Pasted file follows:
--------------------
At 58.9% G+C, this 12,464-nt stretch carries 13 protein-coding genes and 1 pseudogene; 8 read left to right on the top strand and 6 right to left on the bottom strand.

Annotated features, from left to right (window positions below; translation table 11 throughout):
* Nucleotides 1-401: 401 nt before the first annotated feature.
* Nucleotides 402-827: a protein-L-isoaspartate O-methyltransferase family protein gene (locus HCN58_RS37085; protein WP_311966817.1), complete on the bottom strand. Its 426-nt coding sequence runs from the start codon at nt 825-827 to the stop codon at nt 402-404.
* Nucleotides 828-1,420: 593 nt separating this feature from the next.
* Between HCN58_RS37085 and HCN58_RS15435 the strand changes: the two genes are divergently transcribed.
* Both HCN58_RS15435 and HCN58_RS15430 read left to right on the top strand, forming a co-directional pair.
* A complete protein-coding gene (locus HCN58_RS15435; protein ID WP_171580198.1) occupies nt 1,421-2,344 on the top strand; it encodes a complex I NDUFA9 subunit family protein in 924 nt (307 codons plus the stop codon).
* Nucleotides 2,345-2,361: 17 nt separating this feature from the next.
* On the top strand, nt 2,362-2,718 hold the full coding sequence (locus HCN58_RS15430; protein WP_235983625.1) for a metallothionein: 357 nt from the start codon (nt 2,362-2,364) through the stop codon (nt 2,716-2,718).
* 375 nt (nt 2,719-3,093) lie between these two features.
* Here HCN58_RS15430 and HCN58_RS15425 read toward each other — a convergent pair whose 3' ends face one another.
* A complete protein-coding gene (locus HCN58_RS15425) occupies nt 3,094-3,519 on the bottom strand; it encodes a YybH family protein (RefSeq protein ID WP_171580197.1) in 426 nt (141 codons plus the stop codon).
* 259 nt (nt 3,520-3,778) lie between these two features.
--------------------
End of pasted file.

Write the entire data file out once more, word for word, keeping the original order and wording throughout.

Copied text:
At 58.9% G+C, this 12,464-nt stretch carries 13 protein-coding genes and 1 pseudogene; 8 read left to right on the top strand and 6 right to left on the bottom strand.

Annotated features, from left to right (window positions below; translation table 11 throughout):
* Nucleotides 1-401: 401 nt before the first annotated feature.
* Nucleotides 402-827: a protein-L-isoaspartate O-methyltransferase family protein gene (locus HCN58_RS37085; protein WP_311966817.1), complete on the bottom strand. Its 426-nt coding sequence runs from the start codon at nt 825-827 to the stop codon at nt 402-404.
* Nucleotides 828-1,420: 593 nt separating this feature from the next.
* Between HCN58_RS37085 and HCN58_RS15435 the strand changes: the two genes are divergently transcribed.
* Both HCN58_RS15435 and HCN58_RS15430 read left to right on the top strand, forming a co-directional pair.
* A complete protein-coding gene (locus HCN58_RS15435; protein ID WP_171580198.1) occupies nt 1,421-2,344 on the top strand; it encodes a complex I NDUFA9 subunit family protein in 924 nt (307 codons plus the stop codon).
* Nucleotides 2,345-2,361: 17 nt separating this feature from the next.
* On the top strand, nt 2,362-2,718 hold the full coding sequence (locus HCN58_RS15430; protein WP_235983625.1) for a metallothionein: 357 nt from the start codon (nt 2,362-2,364) through the stop codon (nt 2,716-2,718).
* 375 nt (nt 2,719-3,093) lie between these two features.
* Here HCN58_RS15430 and HCN58_RS15425 read toward each other — a convergent pair whose 3' ends face one another.
* A complete protein-coding gene (locus HCN58_RS15425) occupies nt 3,094-3,519 on the bottom strand; it encodes a YybH family protein (RefSeq protein ID WP_171580197.1) in 426 nt (141 codons plus the stop codon).
* 259 nt (nt 3,520-3,778) lie between these two features.